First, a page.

The unit only has a 7.5AH battery in it, but has a light, Usb port and 12v accessory plug in it. The unit works well with with the internal charge controller. At less than $100 with the Solar panel that is available at any automotive or hardware store.

Instructable to follow

Jonlo (author)bkalb2011-07-09

Send me a link! Looking forward to your Instructable.

Jonlo (author)bkalb2011-06-30

Technically, Yes - the 15 watt thin film panel can charge a battery without a charge controller. For safety, it's best to use a charge controller.

I followed the NEC as much as possible - a charge controller ensures that a battery isn't overcharged - so the electrolyte doesn't boil away.

Overcharge a flooded cell creates hydrogen - and - boom!
Overcharge a sealed battery and it destroys the battery. (It could go boom too.)

On the power pack, there is no charge circuitry on the DC 12 volt side. The charge circuitry is built into the AC cord if one charges from a wall outlet.

Solar charging is almost always much, much faster than charging from a wall outlet - no conversion losses.

Best practice is to use a charge controller - regardless of the size of the panel.
Overall, it's cheaper, faster, and safer to use the charge controller.

iddqd87 (author)2011-05-23

I wanted to say thanks, I was going to ask how long it takes to charge, but at the last second I read in greater detail.

I am curious about using 2 inverters and using a constant supply of solar power for my extraneous decorative lights etc. This would make me feel way better about using those items...

in the future I hope to actually own a home and run off the grid, but for now this is amazing!

Jonlo (author)iddqd872011-05-23

Your welcome.  

For your decorative lights - I recommend a battery (Absorbed Glass Matt are best) to ensure consistent power.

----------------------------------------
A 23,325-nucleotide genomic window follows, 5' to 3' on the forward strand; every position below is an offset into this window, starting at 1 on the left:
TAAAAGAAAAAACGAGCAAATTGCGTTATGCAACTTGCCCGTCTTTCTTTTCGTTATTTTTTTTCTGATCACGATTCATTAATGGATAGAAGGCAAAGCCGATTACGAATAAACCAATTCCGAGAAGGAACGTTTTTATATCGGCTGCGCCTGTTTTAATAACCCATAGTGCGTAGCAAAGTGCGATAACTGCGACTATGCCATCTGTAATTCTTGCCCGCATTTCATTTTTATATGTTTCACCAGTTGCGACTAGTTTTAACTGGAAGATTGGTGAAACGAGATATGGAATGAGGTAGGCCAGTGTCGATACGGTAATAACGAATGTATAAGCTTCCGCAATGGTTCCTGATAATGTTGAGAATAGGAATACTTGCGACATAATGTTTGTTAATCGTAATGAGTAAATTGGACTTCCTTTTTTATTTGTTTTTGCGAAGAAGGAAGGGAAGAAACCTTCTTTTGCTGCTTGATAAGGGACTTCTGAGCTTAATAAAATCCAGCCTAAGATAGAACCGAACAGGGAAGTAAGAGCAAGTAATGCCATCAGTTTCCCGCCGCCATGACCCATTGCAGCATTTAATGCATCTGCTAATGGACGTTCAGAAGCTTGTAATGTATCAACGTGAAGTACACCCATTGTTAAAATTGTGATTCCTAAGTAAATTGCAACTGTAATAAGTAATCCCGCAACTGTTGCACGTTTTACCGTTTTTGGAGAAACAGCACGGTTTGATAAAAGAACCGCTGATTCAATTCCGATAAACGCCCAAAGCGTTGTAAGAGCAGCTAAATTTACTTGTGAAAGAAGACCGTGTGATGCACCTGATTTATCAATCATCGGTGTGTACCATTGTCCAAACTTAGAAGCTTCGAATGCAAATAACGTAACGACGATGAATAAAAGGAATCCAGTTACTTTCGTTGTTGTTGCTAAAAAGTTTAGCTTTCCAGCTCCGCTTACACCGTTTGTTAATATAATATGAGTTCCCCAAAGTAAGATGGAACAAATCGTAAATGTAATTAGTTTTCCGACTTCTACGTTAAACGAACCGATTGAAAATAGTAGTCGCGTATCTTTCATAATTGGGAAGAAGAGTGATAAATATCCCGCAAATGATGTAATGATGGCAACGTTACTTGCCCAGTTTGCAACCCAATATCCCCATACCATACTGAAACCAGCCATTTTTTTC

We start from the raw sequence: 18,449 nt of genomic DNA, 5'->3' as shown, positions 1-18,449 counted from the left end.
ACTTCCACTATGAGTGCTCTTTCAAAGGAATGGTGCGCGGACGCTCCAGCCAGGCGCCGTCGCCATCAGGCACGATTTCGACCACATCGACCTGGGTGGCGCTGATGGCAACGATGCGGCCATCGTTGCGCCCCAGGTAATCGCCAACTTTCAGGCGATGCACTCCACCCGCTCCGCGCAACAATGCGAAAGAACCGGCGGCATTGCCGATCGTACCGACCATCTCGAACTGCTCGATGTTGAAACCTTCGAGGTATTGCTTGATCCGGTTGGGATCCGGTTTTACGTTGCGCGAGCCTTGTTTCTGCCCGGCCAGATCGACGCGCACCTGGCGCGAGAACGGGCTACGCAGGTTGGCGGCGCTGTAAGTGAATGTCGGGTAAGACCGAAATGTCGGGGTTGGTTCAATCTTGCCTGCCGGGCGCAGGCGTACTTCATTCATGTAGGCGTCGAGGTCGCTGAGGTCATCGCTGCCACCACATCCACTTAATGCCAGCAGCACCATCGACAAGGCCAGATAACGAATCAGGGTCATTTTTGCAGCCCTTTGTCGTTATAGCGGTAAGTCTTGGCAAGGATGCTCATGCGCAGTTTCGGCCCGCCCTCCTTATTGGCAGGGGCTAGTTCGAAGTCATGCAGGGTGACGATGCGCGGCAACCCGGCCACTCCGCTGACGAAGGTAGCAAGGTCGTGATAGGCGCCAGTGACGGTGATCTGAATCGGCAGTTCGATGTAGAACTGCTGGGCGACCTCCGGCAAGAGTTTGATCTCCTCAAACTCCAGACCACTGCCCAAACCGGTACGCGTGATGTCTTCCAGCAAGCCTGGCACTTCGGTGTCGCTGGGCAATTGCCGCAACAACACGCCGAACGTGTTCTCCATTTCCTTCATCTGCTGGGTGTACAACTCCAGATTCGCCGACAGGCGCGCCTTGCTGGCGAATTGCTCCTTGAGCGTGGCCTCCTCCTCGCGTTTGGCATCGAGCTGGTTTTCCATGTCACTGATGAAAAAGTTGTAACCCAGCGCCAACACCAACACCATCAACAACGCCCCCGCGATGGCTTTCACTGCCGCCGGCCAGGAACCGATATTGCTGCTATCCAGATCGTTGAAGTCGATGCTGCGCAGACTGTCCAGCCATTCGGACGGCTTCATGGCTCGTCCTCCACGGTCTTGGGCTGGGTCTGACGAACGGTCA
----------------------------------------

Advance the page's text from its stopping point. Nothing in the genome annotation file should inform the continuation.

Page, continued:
As for the 2 inverters - a load analysis should be done first to size your system correctly...

Luckily - most inverters are rated in watts - just as most lights are - so figuring our the load is real easy...

For example - if you have 10 lights rated at 15 watts then your load would be 150 watts - then your inverter should be rated for 175 watts (generally speaking - to cover conversion losses from DC to AC)

In this example - the Qwik-Solar power pack has a built in 400 watt inverter - but it's battery is only 18 Ah...

*DC rule of thumb:  15 watts = 1 amp  

So 10 lights uses 10 amps per hour - and would drain the battery pack about 50% - and would then need solar charged.  It would be a good idea to expand the pack's power.

And here is a short piece about solar backup installation.

Hope this helped, iddqd87 -  and I agree - solar is amazing!

iddqd87 (author)Jonlo2011-05-23

thanks for the info!

bruc33ef (author)2011-02-20

Great little solar power tutorial. I can see how anyone can get started using this clear, simple guide.

One question: Is it expandable?; i.e., can you connect more panels or powerpacks/deep cycle batteries together?

Jonlo (author)bruc33ef2011-02-20

Thank you for the kind words - that was our intent - to get anyone and everyone to start using solar. It's very expandable - we packed a lot of information in the 60 pages of our Power Pax Manual so one can do just that - including a pretty neat stackable frame design to keep it all as portable as possible. (We even cover a little on solar oven cooking!) As for deep cycle batteries - we've had great success with Interstate Marine/RV batteries. They're affordable and don't weigh a ton.

About This Instructable




Bio: Conserver millwright by vocation, focused on design/build sustainable solutions. Like most people, I enjoy the simple pleasures in life.
More by Jonlo:Emergency Solar Generator - for EveryoneMaking a Solar SmoothieSolar for Sandy